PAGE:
dave yarwood
Vignettes: Vimwiki, HTTPie, jq


May 13, 2016

I tried this once before and it was pretty fun. I continue to find and use awesome things (the internet has many of them), so here are a few more things I’ve been enjoying lately.


I think keeping a personal wiki is a great way to organize your life. It’s like the digital equivalent of a handy scratchpad that you can use to jot down notes about anything that comes to your mind. (I use mine to keep track of fragments of melodies and lyrics that pop into my head, stupid band name ideas, programming project ideas, talk proposals, and all kinds of other things.) You can organize your ideas into separate files and link them to each other. Over time, you’ll gradually build your own interconnected web of information that is useful to you.

Vimwiki is a Vim plugin that lets you maintain a personal wiki in the form of a bunch of interlinked text files. Wiki pages can be written in Markdown or MediaWiki syntax, and the interface and keybindings are quite intuitive. Links can be made easily by highlighting text and pressing Enter, then opened by pressing Enter again.


HTTPie is a user-friendly cURL replacement. In addition to pretty-printing and syntax-highlighting JSON responses, it provides a nicer syntax for setting request parameters that I find easier to remember than the equivalent cURL syntax. HTTPie also features a number of sane defaults for things like Accept and Content-Type headers, making it fast and easy to make HTTP requests without having to do as much double-checking that your headers are correct.

The “hello world” example in the HTTPie documentation does a nice job of illustrating the relative ease of using it instead of cURL:

# cURL
curl -i -X PUT httpbin.org/put -H Content-Type:application/json -d '{"hello": "world"}'

# HTTPie
http PUT httpbin.org/put hello=world

You can also redirect input from files, which is a handy feature:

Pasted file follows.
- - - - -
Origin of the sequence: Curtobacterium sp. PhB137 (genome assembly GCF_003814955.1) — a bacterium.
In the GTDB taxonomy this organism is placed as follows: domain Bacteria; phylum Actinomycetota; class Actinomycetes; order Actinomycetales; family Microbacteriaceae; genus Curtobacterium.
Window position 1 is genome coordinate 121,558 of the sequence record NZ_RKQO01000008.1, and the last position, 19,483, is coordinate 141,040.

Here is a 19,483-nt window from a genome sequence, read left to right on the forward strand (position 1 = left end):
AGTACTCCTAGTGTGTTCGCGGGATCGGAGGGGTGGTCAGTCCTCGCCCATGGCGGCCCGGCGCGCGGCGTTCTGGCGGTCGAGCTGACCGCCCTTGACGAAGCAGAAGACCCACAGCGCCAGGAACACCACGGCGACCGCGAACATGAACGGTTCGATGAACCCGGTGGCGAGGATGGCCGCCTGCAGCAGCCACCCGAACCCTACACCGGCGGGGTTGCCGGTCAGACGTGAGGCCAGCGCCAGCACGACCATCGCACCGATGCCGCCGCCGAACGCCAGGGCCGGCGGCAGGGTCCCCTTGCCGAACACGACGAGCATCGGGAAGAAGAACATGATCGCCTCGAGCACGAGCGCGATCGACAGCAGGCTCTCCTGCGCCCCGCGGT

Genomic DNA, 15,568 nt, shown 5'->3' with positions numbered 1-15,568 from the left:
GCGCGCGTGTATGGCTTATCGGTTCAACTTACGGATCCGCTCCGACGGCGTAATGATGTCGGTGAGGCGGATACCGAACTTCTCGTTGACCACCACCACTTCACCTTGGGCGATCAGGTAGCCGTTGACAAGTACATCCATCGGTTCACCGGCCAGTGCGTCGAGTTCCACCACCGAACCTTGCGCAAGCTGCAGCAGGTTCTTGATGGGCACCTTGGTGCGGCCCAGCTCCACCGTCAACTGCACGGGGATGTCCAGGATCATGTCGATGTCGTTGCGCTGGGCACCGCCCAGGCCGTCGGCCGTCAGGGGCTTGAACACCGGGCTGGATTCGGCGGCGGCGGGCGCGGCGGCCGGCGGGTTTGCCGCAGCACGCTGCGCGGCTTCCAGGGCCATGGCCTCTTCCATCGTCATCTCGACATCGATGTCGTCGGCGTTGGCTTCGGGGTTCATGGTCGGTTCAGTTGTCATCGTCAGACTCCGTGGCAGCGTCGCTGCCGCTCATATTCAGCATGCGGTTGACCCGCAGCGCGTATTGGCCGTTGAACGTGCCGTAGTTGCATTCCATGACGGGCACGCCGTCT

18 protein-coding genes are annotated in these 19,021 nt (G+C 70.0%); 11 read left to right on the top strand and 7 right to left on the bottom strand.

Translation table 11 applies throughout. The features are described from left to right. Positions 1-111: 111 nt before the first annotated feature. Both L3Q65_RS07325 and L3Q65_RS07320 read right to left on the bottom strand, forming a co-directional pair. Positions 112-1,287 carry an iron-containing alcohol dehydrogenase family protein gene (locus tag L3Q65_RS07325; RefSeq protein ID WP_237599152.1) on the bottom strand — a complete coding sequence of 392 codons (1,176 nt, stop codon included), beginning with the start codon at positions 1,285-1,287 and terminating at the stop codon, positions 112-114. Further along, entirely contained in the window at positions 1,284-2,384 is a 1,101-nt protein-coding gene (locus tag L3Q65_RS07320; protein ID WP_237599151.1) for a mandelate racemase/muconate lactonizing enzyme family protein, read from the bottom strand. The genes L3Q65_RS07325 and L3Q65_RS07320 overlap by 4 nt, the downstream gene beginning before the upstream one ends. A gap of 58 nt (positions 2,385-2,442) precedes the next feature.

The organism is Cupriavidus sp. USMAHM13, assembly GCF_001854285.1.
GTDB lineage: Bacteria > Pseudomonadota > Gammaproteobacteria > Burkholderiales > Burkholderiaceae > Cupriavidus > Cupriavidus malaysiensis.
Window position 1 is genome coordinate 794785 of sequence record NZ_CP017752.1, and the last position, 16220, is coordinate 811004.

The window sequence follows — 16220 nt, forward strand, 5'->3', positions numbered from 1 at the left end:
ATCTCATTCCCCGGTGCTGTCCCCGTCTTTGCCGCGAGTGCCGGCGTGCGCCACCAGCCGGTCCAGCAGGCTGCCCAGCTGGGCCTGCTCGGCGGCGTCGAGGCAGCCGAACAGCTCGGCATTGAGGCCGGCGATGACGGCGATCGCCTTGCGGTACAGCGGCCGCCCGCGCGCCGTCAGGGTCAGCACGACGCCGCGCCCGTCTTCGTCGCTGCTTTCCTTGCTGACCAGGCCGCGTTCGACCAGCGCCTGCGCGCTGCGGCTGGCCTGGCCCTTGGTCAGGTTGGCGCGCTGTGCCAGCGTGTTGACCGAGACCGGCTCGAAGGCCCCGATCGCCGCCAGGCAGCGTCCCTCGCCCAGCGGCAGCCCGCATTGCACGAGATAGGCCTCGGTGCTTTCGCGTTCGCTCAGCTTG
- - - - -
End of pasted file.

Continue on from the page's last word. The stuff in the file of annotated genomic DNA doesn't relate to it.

http PUT httpbin.org/put < hello_world.json

I’ve been using HTTPie for a while, and I use it 90% of the time instead of cURL. There was a slight learning curve in that advanced usage requires a basic understanding of what defaults HTTPie uses, but in my experience with it so far, the defaults make sense in the majority of cases.

The 10% of cases where I don’t use HTTPie are support-related, e.g. when I’m debugging another person’s cURL command that isn’t working, or when I’m seeking support for an HTTP request that I can’t get to work, and I need to provide a cURL example of the request that I’m trying. cURL is the de facto standard way to make HTTP requests, so I’m effectively forced to use cURL when other people are involved, or else I’d have to explain what HTTPie is and another layer of complexity would be introduced to the support issue. This is probably for the best, as it keeps my cURL skills from getting rusty.


I don’t know which one of my coworkers started using jq first, but it spread like wildfire! We work with JSON data almost constantly, and we also like to do things as much in line with the Unix philosophy as possible. Bearing those two things in mind, it was only natural that we would need a flexible command-line tool that we could pipe JSON to and manipulate it with ease.

For me, it wasn’t immediately obvious that I would need such a thing – editing JSON in a file is easy enough, right? – but ever since I started using jq, it has been utterly indispensable.